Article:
So, the toddler bed transition worked well in the end. But in the 6 months following (mostly from months 25-30), we had nonstop sleep issues. There were consistently early wakeups, shorter naps, and more resistance and crying at bedtime. We spent a lot of mornings sleeping in Owen’s bed with him so we could all make it to a reasonable wake time. We tried to be patient because we dropped his pacifier around 25 months, then potty trained around 28 months. Owen also developed a bit of a fear of the dark. The poor kid was being put through the ringer in terms of changes! But the problems became consistent enough that they weren’t only inconvenient for us, they started to really impact healthy sleep for him with no signs of resolving on their own.

We decided to do a refresher course with Taking Cara Babies. And, wow, I had no idea how much we’d been relying on past learnings that were no longer age appropriate for Owen. As we took the course, we realized that letting him cry wasn’t really recommended anymore at this age, and I was pretty relieved because it wasn’t working. There was this huge fundamental shift from teaching independence for babies to “cooperation through connection” as toddlers who are old enough to really communicate. The toddler approach is way less tactical and way more intellectual and emotional than the newborn approach. I absolutely loved it.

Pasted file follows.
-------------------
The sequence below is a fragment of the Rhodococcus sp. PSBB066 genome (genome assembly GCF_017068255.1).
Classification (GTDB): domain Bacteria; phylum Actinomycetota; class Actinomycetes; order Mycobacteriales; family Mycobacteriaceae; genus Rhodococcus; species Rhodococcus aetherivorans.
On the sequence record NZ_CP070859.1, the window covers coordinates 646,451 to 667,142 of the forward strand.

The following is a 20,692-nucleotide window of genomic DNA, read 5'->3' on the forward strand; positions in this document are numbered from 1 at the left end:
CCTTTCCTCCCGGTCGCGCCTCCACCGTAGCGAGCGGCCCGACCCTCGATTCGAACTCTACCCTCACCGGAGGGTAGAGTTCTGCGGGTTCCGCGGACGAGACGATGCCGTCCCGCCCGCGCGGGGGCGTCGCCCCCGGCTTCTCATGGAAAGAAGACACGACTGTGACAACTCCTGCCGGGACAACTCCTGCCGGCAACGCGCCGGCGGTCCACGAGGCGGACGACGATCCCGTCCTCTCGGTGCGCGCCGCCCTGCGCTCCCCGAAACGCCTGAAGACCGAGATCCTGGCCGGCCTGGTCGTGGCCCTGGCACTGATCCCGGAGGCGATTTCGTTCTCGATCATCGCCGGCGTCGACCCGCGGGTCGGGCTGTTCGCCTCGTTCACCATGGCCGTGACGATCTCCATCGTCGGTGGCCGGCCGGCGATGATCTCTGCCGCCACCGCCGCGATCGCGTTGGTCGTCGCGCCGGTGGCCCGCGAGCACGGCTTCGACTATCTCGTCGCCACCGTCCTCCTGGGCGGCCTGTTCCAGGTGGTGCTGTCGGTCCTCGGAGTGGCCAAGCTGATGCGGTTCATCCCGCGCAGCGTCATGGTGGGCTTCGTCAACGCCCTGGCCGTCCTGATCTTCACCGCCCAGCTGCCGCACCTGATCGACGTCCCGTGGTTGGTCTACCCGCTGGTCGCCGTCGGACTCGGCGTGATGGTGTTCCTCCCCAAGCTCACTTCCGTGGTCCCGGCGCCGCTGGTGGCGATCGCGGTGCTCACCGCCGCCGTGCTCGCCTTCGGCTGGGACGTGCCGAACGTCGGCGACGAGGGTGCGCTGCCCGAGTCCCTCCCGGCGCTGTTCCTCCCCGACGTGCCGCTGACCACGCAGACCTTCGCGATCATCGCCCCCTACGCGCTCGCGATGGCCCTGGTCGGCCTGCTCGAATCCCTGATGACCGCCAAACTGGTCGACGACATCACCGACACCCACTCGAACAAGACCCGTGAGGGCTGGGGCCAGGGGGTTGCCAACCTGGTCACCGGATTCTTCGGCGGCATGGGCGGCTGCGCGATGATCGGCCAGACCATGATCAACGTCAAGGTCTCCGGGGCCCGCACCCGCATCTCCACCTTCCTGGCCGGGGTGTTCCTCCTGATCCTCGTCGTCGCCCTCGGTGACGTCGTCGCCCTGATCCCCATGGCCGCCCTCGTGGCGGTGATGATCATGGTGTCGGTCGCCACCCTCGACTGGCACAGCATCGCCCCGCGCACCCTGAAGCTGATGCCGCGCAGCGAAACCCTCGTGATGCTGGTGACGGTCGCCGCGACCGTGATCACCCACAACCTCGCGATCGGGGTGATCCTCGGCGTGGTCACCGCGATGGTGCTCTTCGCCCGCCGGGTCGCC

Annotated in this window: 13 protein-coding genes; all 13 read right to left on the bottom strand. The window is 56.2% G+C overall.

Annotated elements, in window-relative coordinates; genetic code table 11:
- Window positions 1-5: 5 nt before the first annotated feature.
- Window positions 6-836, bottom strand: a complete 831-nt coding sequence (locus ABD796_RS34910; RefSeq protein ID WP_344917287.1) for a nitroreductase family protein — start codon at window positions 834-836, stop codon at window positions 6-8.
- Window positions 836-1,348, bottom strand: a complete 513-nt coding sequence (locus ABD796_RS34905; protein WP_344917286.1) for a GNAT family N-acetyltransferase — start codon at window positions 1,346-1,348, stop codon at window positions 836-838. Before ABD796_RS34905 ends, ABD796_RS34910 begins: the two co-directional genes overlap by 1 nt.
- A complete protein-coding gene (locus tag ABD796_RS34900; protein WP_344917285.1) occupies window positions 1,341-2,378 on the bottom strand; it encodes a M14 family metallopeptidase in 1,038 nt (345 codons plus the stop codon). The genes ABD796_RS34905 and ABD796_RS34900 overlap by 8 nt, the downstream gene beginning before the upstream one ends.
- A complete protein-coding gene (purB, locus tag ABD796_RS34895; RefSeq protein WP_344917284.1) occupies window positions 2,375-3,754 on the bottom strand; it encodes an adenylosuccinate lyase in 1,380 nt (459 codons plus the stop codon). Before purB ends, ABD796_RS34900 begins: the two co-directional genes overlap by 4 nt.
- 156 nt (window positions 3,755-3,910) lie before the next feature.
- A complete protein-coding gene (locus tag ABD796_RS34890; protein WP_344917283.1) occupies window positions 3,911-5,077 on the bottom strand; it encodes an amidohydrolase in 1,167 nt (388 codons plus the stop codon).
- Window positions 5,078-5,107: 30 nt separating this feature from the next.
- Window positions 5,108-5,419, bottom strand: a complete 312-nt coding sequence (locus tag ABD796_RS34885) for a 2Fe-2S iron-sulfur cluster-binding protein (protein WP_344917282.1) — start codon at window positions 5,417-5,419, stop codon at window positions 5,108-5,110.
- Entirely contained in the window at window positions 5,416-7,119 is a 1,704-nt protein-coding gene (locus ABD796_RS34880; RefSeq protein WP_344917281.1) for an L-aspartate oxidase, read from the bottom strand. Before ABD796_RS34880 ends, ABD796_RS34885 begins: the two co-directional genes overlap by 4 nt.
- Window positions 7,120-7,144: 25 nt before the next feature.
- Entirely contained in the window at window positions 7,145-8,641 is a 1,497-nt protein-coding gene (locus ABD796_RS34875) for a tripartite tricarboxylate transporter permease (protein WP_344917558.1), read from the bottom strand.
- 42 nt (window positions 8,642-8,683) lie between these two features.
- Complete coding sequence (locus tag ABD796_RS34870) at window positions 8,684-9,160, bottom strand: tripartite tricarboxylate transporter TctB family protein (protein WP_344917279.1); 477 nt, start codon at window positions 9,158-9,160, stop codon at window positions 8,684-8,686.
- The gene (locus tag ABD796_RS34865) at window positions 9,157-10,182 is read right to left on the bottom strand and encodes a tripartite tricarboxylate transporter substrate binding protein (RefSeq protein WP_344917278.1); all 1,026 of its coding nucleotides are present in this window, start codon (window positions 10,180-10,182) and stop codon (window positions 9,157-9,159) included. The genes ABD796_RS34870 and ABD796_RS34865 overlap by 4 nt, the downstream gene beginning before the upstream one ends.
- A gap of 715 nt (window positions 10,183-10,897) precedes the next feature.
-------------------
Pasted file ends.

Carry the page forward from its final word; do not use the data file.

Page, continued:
As with the newborn course, I won’t reveal the details of the approach since it’s for purchase, but I’ll share a bit about our experience. First, training was a complete disaster the first few days. We followed the script but we got far worse sleep the first week. Then, suddenly, all our problems were solved by day 7. Owen went from getting up between 5:00 and 6:00am, screaming and banging on the door, to staying in bed quietly (usually sleeping) until at least 6:30am. He went from a later and later bedtime, often staying up moving around or crying for up to an hour, to going down quietly and falling asleep faster, usually within 15-20 minutes.